The retailing giant Wal-Mart provides an excellent example of growth coming mainly from new store growth. During the third quarter, sales increased 11.5% from last year, while its same store sales only rose 3.5%. When analyzing retailers same store sales growth is very important, but total sales are the key measure to use when looking at the macroeconomic picture. The fact that Wal-Mart grew revenue by over $6 billion during the third quarter should be an indication that consumers are lightening their wallets. Same store sales can often signal important turning points, as they are much more sensitive to the economy. It's likely that we are now at the turning point in retail sales.

Retailing is a very competitive industry. Just ask Home Depot, which is losing market share to rapidly expanding Lowe's. This week Lowe's announced same store sales rose 4.1% during the third quarter and are expected to increase 4% in the fourth quarter. Home Depot reported same store sales declined 2% from the year ago period and will fall by 3% to 5% during the fourth quarter. The ever-expanding Home Depot said that it had cannibalized 22% of is stores in the third quarter, which hurt same store sales by 4%. The 8.5% increase in total sales during the third quarter was the lowest growth in over 12 years. The thorn in Home Depot has been Lowe's wish has increased its debt by $1 billion in each of its last two years to fund its growth. Lowe's typifies the aggressive expansion retailer. During the late 1990s, retailers were in an "arms race" to capture market share. Now the retail landscape is littered with stores that are having a difficult time even with a minor slowdown in spending.

We are starting to see some retailers curtail their aggressive expansion plans. Home Depot, Best Buy and McDonald's are a few of the large retailers that have recently announced a reduction in new stores. The retail sector will need a shake out similar to what is happening in technology and telecom. Anyone thinking this will happen soon needs to remember K-mart is still operating and Ames finally ceased operations eleven years after its first bankruptcy filing.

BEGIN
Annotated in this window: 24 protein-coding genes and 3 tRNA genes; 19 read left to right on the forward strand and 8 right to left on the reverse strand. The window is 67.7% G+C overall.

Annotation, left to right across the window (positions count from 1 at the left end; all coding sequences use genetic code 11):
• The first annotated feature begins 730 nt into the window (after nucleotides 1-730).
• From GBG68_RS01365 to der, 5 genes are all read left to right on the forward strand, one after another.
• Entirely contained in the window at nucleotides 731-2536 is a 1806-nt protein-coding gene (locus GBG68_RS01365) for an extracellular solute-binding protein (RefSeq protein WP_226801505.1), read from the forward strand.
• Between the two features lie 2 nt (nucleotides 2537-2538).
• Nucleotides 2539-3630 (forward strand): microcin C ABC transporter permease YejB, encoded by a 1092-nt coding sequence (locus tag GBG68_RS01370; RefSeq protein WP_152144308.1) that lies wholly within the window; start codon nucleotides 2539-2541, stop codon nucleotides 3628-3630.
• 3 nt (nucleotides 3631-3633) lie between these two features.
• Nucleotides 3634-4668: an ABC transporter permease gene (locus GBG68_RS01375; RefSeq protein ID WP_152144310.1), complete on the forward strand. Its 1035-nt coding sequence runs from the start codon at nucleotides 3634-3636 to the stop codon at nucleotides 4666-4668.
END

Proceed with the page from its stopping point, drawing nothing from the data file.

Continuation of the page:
Watching the retailing sector is important right now since so much is riding on the consumer. Investors are not counting on a rebound in corporate spending happening soon, and hope the consumer can keep it together just a little bit longer. They might be able to, but it will be at a cost to the household balance sheet that is already suffering from too much debt. Any more over-consumption will only make matters worse down the road. The punchbowl of credit needed to be taken away a long time ago.

During the past several years, consumers have been living beyond their income. This has been financed through lower savings rate, record amount of borrowing, and home equity extraction. With residential real estate starting to show cracks, the last source of liquidity is fading away. Consumers are realizing that they need to save more and pare down debt. The effects of this change will be significant. If a consumer is not saving and spending 5% more than his income, consumption is 105% of their income. Now, if savings moves to 5% and another 5% is allocated to pare down debt, consumption drops to 90% of income, or a 15% swing from the amount previously being used to propel the economy.


Chad Hudson

Author: Chad Hudson

Chad Hudson
Mid-Week Analysis